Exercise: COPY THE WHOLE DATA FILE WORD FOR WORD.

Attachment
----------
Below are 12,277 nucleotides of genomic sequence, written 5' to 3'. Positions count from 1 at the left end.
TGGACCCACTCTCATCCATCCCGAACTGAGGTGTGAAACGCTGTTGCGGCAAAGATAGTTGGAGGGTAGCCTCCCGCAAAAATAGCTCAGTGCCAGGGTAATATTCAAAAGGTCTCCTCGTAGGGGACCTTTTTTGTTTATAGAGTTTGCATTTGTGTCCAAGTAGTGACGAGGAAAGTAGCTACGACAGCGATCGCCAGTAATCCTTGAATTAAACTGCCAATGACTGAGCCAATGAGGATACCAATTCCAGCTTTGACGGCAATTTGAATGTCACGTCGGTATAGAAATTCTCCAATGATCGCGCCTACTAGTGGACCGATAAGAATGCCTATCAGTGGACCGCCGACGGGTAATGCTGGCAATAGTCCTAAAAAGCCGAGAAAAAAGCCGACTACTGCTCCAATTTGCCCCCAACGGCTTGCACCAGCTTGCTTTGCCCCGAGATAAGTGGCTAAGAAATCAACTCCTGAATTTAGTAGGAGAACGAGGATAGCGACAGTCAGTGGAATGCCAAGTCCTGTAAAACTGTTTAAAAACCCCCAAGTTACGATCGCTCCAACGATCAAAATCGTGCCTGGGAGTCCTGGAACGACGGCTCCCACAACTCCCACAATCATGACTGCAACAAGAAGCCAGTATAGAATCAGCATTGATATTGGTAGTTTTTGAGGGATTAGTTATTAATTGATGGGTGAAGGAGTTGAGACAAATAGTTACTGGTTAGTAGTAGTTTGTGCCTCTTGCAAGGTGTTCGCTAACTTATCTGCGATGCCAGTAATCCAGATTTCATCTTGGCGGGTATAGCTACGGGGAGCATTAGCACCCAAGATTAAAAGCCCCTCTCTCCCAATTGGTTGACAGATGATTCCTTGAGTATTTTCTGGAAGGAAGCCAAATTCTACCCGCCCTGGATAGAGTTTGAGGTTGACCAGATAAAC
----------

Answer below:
Below are 12,277 nucleotides of genomic sequence, written 5' to 3'. Positions count from 1 at the left end.
TGGACCCACTCTCATCCATCCCGAACTGAGGTGTGAAACGCTGTTGCGGCAAAGATAGTTGGAGGGTAGCCTCCCGCAAAAATAGCTCAGTGCCAGGGTAATATTCAAAAGGTCTCCTCGTAGGGGACCTTTTTTGTTTATAGAGTTTGCATTTGTGTCCAAGTAGTGACGAGGAAAGTAGCTACGACAGCGATCGCCAGTAATCCTTGAATTAAACTGCCAATGACTGAGCCAATGAGGATACCAATTCCAGCTTTGACGGCAATTTGAATGTCACGTCGGTATAGAAATTCTCCAATGATCGCGCCTACTAGTGGACCGATAAGAATGCCTATCAGTGGACCGCCGACGGGTAATGCTGGCAATAGTCCTAAAAAGCCGAGAAAAAAGCCGACTACTGCTCCAATTTGCCCCCAACGGCTTGCACCAGCTTGCTTTGCCCCGAGATAAGTGGCTAAGAAATCAACTCCTGAATTTAGTAGGAGAACGAGGATAGCGACAGTCAGTGGAATGCCAAGTCCTGTAAAACTGTTTAAAAACCCCCAAGTTACGATCGCTCCAACGATCAAAATCGTGCCTGGGAGTCCTGGAACGACGGCTCCCACAACTCCCACAATCATGACTGCAACAAGAAGCCAGTATAGAATCAGCATTGATATTGGTAGTTTTTGAGGGATTAGTTATTAATTGATGGGTGAAGGAGTTGAGACAAATAGTTACTGGTTAGTAGTAGTTTGTGCCTCTTGCAAGGTGTTCGCTAACTTATCTGCGATGCCAGTAATCCAGATTTCATCTTGGCGGGTATAGCTACGGGGAGCATTAGCACCCAAGATTAAAAGCCCCTCTCTCCCAATTGGTTGACAGATGATTCCTTGAGTATTTTCTGGAAGGAAGCCAAATTCTACCCGCCCTGGATAGAGTTTGAGGTTGACCAGATAAAC